Time Out of Time

Think of all the moments in your life when time stood still. How long did you hold your newborn when she first emerged? How long did that moonlit walk last on the night you realized you were in love? How long did you sit in the waiting room watching the door each time it opened, willing the surgeon to come out with good news?

With these supple and striking images Anna Keating conjures moments of “time out of time” when we feel profoundly alive, grounded in the depths of our humanity. We all know them – such time “does not obey the ordinary rhythms of minutes and hours” but rather “burst the bonds of time.” Keating reminds us of the ancient Greek understanding of chronos and kairos. Chronos is measured by a clock and has specific parameters like the time it takes to read this blog. Kairos is that supple “time out of time” — that “due season”, an irreplicable moment of opportunity, or irrefutable flash of clarity and purpose.

Christians are invited to enter such “time out of time” during the Triduum, the “three days” from sundown Holy Thursday through the Easter Vigil on Holy Saturday. These three days carry a rhythm that breathes like a single day! Triduum is time to stop, be quiet, tend the silence, gather, prepare and pray. Keatings’ blog post is valuable reading [link]. I gratefully cite it nearly two weeks prior to Holy Thursday to reiterate Keating’s essential point: keeping Triduum warrants our anticipation and deliberate planning.

Yes, participation in the liturgies at our churches is to be highly recommended! It compounds our experience to share the dynamic flow of these liturgies with the same community of seekers. But this is not an endurance test nor is anyone keeping attendance – show up as you are able! Savor the magnificent rituals, but don’t depend on them exclusively! How do you wish to enter Triduum? How can you better dispose yourself to a kairos experience transcending the “chronology” posted in a schedule or texts printed in a missal? Of course, show up even if it all comes down to the last moment — grace happens! But, given the chance, be deliberate. Be choiceful. Be generous with yourself. Embrace the opportunity. Plan ahead.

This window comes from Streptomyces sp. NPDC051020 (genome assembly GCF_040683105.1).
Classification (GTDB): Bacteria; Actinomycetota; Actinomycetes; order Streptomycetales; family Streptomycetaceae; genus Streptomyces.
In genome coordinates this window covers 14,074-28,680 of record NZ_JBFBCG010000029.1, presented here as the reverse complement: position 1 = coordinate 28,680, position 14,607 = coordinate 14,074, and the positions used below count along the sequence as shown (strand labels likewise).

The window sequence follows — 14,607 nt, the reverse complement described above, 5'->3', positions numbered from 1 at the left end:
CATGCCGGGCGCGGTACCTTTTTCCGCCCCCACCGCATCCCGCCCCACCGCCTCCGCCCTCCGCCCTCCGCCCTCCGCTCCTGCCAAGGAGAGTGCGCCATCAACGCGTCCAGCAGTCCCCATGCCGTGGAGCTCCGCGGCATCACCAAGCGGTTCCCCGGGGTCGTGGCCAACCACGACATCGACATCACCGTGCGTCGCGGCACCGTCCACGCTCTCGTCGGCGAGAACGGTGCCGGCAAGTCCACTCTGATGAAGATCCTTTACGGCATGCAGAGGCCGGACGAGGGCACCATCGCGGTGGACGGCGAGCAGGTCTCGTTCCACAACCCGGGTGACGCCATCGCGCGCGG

The world was stunned by Pope Francis washing the feet of lay people on Holy Thursday last year, women as well as men and even a Muslim. We are two weeks out! We all would do well to stretch the rubrics and transcend tired rituals.  Whose feet deserve to be washed this year? Whose feet would you like to see washed? How might you “wash” these feet whether within a liturgy or with other gestures outside of the church’s time-honored ritual?  Maybe, especially for us control-freaks, we need to allow someone else to figuratively but profoundly “wash” our feet.

Good Friday invites us to walk with Jesus through his passion and death. Scripture for each of the fourteen traditional Stations of the Cross are available [here]. With which point along the Way do you especially identify this year? Why is that? Get up-close-and-personal with Jesus in that resonant kairos moment. Do you identify with a particular character in the passion narrative? Be that person for someone outside of church – carry someone’s cross for a while, wipe the sweat and blood of someone suffering. Maybe you know what it is like to fall multiple times.  Go with your heart – it knows where your kairos beckons.

Easter Vigil is the traditional time for Baptism. Do you know the date of your Baptism? Give your godparents a call and wish them Happy Easter. Take some time to consider what your Baptism has meant to you. They say faith is not so much taught as it is caught. When, why and where did you “catch” your faith? Jesus knew in the Garden that he had a “baptism” yet to undergo. What “agony” are you enduring?  What “baptism by fire” is awaiting you? How does Jesus’ dying and rising strengthen you for what lies ahead?

Regardless of the season of the year or the liturgical calendar, when have you experienced “Easter”? What would Easter look-like for you this year? Mary of Magdala thought Jesus was the gardener – how might the Risen One choose to appear to you in kairos time this year?

What would make time stand still?  You know what you need – make it happen. We’ve got time!

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